The Last Battle  

By Jo Anzalone

(This is also from a long time ago and is about just one brief moment in time)


      This was the last battle for James Andrew Fielding. Tomorrow his enlistment was

up and he was going home to Ohio. Home to Ma and Pa...home to his little brothers,

Robert and Caleb. Home to the farm...to the land he'd been born on 19 years ago. Ever

since that old ladder broke, his Pa hadn't been able to work the farm by himself. If he

closed his eyes, he could see the wide fields sloping gently down to the creek, could

almost hear the evening wind rustle the tall corn. Home.


        The War Between the States was winding to its finish. His job here was done.

They needed him at home. And there was Peggy, his pretty Peggy, waiting for him

on a near-by farm. Going home. Tomorrow. He noticed his palms were all sweaty.

Must be nerves. He hadn't been so nervous before. The end of all this hell was so

near. So near. He had to make it through one more time...one more day. He HAD

to survive this day!


        A shot whined past, grazing his cheek. Quick blood dripped down his chin. He

ducked behind a bush. Where was his corporal? The gunsmoke was so thick he

couldn't see the rest of his company. Exploding into the ground 20 feet away, a

cannonball showered him with dirt and debris.  His heart was pounding, sweat

poured down his forehead, into his eyes, making it even harder to see. Was that his

corporal up ahead? He dashed out across a small clearing. A shot slammed into his

left hand, breaking three fingers. He kept running several more yards, then threw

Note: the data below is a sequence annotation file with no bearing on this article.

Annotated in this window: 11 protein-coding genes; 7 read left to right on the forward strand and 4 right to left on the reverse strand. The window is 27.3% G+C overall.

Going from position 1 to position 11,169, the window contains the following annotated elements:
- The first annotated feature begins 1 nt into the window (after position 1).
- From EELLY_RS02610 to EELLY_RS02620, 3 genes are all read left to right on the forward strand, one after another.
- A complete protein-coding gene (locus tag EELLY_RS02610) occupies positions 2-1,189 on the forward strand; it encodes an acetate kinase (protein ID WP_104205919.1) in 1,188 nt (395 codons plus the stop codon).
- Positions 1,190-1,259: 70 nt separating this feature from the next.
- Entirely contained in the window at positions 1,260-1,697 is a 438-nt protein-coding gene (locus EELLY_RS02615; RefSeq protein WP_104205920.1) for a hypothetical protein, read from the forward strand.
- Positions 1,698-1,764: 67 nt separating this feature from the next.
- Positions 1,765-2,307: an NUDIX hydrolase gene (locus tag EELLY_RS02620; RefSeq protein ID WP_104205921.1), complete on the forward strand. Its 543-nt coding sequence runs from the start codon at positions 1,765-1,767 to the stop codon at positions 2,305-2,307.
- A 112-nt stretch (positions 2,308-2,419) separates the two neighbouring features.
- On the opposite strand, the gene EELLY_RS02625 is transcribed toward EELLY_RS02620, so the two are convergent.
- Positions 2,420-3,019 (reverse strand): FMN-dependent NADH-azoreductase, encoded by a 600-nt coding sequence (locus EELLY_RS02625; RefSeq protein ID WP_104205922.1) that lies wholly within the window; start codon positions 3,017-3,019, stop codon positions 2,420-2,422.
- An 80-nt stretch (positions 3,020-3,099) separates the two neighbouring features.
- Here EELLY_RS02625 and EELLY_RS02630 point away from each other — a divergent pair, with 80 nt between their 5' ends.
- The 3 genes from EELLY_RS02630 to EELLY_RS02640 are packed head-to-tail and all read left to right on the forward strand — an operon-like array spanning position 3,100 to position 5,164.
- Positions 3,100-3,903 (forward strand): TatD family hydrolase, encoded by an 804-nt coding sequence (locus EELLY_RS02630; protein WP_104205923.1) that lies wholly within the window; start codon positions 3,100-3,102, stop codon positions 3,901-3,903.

himself behind a log. Holding his hand close to his face, he just stared at it in shock.

Even now, all he could think was that the plowing would be harder to do. Home.

Going home...tomorrow.


        It was such a struggle to breathe. It seemed even more of a struggle to get to his

knees, then his feet. He tried to reload his rifle. His left hand was useless, though. His

bayonet. He guessed it would have to do. He would survive. He would head home in

the morning.


        He squinted his eyes, peering through the smoke-filled woods. There had to be

more Yanks near-by. He couldn't be alone. Fear rose up inside his stomach, clutching

at his being. There! That was Corporal Thomas for sure! He wasn't alone! He almost

laughed with relief. Keeping low, he ran quickly toward his corporal. Thomas was

crouched behind a rock, firing at a point on a small hill. James was only a few steps

away when a huge Rebel sergeant burst out of the underbrush, rifle aimed at Thomas'

back. James' own rifle wasn't loaded...no time even to yell. Thomas was a dead man,

 for sure. Maybe James could get between them and use his bayonet? But James was

going home tomorrow! One thought bumped into another in his brain. Thomas or

home? The last battle...a split second struggle in his own mind. Home or Thomas?


       Corporal Thomas heard the snap of breaking twigs, the pound of a few footsteps,

then a deafening crack as a rifle was fired point-blank behind him. He whirled around,

firing himself as he turned. A Confederate sergeant was in the act of falling, Thomas'

bullet between his eyes.  The corporal looked down. Lying at his feet was Private

Fielding, blood flowing from a gaping wound in his chest. Instantly, Thomas knew

that Fielding had stepped between him and the Confederate. He bent low over the

dying private as James mumbled, "Home...going home...today."

 

 

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